How to exercise safely when you’re pregnant

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August 4, 2019

As soon as you tell people you’re pregnant, they’re going to have opinions – about everything.

What you should and shouldn’t eat, what you should be wearing, how long you should be working for – pregnancy somehow turns women’s body’s into fair game for public discussion. And it’s exhausting. When it comes to working out and staying fit during pregnancy, it can be hard to know who to listen to. And there is a lot of misinformation out there.

The safety of both you and your baby needs to be the number one priority during this time, but exercise can be a huge physical and mental outlet for mums-to-be, and you shouldn’t let fear mongering put you off doing what you love. ADVERTISEMENT We asked pre- and postnatal fitness professional Rosie Stockley, founder of Mamawell, for her advice on how to continue exercising thoughout your pregnancy – in the safest, most efficient ways possible.

‘Finding out you’re pregnant is life changing and brings so many conflicting and intense emotions and feelings,’ Rosie tells . Everyone has an opinion when you’re pregnant – but listen to your body. And the doctors.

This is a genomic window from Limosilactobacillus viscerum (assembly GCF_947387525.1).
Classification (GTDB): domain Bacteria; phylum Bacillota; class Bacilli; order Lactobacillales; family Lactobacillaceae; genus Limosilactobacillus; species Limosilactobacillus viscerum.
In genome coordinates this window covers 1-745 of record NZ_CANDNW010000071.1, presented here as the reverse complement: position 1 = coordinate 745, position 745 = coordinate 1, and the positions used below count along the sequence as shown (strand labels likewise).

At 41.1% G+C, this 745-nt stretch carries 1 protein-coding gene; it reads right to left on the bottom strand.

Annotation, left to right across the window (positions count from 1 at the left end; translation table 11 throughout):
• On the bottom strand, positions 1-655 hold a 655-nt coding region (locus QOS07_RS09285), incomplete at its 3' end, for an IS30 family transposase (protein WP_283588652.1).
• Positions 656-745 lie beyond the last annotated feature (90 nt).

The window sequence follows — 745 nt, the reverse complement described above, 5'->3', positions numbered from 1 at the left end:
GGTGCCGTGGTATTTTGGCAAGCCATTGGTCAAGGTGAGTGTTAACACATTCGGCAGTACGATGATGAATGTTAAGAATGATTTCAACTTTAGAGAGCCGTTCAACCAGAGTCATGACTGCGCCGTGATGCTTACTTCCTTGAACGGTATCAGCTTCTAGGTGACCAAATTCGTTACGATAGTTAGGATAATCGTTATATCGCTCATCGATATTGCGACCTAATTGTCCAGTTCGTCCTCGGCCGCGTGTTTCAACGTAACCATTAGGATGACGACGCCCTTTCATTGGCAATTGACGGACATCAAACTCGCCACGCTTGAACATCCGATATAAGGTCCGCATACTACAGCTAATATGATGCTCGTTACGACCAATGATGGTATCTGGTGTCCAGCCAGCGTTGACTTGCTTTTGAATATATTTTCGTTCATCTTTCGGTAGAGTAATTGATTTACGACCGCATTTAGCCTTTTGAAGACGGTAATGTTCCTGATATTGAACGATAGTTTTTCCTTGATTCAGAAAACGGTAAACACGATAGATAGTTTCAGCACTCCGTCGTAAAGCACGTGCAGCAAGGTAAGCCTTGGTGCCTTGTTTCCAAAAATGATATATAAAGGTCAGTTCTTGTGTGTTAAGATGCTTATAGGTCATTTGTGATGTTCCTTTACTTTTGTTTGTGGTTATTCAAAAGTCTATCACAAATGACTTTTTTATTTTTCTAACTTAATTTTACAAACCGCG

‘For the first 12 weeks, the body is flooded with hormones and you may feel physically sick, fatigued and anxious. ‘From about week 13, the hormones settle and many women experience renewed energy and positivity.

‘For many, fitness will be the last thing on your mind on becoming pregnant, and it’s always important to listen to your body and mood. ‘However, the benefits of moderate exercise throughout pregnancy are extolled by health professionals with the NHS stating:

“The more active and fit you are during pregnancy, the easier it will be for you to adapt to your changing shape and weight gain. It will also help you to cope with labour and get back into shape after the birth”. ‘Please remember that the following advice is for a non-complicated, “normal” pregnancy.

Please contact a healthcare professional at any point where you think you need more advice or extra care.’ The first 12 weeks – be careful The first trimester is where the highest risk of miscarriage occurs, so it is important to be mindful of the intensity of exercise you are undertaking.

( thanks Metro.co.uk)

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